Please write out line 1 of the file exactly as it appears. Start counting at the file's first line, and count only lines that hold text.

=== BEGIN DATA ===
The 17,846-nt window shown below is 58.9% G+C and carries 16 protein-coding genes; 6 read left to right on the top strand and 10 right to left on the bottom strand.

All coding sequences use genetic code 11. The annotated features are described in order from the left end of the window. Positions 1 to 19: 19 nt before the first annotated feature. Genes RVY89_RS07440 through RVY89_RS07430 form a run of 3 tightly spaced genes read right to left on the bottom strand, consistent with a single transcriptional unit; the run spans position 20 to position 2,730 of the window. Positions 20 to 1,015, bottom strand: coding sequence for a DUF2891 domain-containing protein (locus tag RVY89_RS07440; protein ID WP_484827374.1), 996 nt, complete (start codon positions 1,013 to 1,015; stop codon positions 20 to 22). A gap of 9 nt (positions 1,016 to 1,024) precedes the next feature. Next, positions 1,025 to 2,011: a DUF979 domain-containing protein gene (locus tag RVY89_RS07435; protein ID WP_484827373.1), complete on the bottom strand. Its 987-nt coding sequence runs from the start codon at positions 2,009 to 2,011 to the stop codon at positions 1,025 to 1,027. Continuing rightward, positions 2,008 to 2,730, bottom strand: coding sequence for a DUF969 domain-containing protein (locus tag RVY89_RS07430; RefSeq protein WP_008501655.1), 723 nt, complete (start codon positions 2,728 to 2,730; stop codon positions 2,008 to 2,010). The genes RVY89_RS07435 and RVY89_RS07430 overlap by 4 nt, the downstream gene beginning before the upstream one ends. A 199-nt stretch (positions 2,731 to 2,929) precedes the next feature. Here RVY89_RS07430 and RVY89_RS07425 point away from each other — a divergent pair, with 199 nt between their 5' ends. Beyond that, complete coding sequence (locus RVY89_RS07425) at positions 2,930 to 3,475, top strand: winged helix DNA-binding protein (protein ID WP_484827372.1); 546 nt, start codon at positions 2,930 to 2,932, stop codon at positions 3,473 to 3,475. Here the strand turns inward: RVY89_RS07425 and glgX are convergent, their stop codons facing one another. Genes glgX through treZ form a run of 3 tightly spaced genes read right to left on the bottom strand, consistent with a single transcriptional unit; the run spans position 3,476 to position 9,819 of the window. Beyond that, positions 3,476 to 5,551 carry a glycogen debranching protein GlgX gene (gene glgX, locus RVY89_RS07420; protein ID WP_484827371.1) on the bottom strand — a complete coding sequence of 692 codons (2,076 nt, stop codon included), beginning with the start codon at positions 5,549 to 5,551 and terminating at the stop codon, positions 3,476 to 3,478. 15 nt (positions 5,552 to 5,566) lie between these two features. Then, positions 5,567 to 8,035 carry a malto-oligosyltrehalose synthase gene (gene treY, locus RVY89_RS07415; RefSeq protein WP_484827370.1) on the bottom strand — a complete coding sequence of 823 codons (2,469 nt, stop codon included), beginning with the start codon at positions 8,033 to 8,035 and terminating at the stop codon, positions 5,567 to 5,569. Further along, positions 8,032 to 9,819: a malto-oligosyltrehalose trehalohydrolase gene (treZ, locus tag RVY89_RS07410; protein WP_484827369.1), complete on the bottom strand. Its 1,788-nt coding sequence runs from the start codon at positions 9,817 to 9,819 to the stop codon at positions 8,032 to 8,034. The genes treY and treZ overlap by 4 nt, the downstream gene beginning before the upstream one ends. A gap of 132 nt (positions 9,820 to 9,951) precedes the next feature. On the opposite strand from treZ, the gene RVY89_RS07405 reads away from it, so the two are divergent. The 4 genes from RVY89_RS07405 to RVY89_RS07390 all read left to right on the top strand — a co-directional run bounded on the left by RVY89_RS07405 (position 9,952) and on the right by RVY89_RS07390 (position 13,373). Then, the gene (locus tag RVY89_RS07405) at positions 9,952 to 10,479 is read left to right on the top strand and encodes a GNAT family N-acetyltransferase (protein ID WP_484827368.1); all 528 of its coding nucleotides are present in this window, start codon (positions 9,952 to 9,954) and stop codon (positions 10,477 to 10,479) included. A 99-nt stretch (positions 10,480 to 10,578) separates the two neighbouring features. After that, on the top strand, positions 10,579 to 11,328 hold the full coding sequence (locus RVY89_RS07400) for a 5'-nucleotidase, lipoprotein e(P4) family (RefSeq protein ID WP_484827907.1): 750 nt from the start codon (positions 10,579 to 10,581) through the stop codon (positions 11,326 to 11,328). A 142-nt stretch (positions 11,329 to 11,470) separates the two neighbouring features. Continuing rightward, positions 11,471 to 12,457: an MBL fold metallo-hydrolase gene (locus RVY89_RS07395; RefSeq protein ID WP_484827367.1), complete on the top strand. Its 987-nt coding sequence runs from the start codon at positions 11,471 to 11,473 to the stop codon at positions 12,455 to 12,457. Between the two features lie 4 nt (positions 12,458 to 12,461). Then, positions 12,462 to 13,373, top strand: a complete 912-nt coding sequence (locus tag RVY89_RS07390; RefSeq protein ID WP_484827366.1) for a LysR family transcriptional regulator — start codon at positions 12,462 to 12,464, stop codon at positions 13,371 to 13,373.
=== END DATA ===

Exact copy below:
The 17,846-nt window shown below is 58.9% G+C and carries 16 protein-coding genes; 6 read left to right on the top strand and 10 right to left on the bottom strand.